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This comes in two parts, with the first being less fiendish than the second. Itâ€™s great for practising both quadratics and laws of indices, and you can get a lot from making sure that you find all the solutions. For a real challenge (requiring a bit more knowledge), you could consider finding the complex solutions.

### Discriminating

You're invited to decide whether statements about the number of solutions of a quadratic equation are always, sometimes or never true.

This will encourage you to think about whether all quadratics can be factorised and to develop a better understanding of the effect that changing the coefficients has on the factorised form.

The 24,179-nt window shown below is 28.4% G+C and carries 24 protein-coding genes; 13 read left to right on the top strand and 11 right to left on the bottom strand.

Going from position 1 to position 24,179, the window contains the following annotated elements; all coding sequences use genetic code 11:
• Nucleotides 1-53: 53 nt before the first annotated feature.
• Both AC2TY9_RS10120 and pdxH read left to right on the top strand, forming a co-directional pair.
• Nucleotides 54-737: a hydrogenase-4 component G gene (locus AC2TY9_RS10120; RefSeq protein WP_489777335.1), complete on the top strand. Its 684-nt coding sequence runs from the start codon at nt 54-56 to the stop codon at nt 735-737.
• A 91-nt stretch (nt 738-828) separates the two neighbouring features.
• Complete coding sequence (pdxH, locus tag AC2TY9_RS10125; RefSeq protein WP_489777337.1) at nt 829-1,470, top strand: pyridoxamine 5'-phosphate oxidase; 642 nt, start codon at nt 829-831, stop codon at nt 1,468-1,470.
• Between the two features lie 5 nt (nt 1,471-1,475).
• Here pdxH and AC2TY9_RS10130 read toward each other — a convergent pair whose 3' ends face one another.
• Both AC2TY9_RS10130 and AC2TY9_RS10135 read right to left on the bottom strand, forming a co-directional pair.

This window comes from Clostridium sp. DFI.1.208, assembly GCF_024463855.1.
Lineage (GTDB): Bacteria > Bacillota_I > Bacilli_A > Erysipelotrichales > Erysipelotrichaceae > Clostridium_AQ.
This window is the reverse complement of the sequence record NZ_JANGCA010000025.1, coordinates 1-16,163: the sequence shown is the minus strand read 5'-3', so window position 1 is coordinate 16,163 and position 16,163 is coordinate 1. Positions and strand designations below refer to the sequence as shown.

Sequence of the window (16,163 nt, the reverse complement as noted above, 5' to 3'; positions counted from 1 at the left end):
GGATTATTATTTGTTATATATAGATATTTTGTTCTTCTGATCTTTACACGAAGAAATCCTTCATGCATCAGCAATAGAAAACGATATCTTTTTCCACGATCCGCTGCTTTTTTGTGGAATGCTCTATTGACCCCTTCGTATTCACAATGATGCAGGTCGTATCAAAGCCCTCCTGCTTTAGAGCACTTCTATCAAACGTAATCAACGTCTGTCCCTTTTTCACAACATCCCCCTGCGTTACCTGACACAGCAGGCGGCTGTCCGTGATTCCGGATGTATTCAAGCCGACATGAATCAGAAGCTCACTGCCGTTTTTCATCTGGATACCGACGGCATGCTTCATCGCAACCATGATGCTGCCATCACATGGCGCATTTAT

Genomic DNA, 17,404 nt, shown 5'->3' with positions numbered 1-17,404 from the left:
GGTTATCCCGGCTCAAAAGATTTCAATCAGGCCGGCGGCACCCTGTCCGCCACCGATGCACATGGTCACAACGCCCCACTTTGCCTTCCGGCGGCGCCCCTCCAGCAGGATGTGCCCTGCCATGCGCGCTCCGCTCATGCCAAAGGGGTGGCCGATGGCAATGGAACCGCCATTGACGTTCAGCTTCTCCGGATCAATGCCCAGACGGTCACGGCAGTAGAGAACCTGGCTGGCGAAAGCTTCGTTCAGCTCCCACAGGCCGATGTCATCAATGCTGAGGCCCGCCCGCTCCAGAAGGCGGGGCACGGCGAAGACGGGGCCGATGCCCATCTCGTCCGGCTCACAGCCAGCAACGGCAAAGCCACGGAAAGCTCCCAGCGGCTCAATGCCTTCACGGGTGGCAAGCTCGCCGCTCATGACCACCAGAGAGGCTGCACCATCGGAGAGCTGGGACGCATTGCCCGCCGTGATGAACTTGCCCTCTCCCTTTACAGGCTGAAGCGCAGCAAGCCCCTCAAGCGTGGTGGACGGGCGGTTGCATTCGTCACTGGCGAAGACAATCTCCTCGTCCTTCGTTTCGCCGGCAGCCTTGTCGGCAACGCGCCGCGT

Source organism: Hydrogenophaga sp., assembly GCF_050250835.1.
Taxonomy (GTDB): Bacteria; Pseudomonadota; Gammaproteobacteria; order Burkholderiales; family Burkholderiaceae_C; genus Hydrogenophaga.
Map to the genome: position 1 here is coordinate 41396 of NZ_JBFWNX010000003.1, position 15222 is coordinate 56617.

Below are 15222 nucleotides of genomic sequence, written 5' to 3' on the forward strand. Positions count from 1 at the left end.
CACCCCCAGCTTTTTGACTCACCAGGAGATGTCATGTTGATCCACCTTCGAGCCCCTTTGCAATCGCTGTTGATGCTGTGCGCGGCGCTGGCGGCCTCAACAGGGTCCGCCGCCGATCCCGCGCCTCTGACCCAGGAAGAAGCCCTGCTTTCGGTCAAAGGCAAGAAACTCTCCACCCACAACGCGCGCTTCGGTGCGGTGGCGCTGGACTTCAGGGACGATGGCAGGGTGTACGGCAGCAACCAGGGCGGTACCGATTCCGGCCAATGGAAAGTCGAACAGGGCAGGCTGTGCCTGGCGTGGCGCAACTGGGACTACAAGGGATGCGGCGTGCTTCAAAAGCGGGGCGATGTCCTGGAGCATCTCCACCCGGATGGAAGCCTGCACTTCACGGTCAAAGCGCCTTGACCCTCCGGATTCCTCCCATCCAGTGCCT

# How Fast Does it Grow?

##### Age 16 to 18Challenge Level

This resource is from Underground Mathematics.

Which is bigger:

• $2^3$ or $3^2$?
• $2^x$ or $x^2$?
• $a^x$ or $x^a$?

Take a look at Getting Started if you're not sure where to begin.

This is an Underground Mathematics resource.

Underground Mathematics is hosted by Cambridge Mathematics. The project was originally funded by a grant from the UK Department for Education to provide free web-based resources that support the teaching and learning of post-16 mathematics.

Visit the site at undergroundmathematics.org to find more resources, which also offer suggestions, solutions and teacher notes to help with their use in the classroom.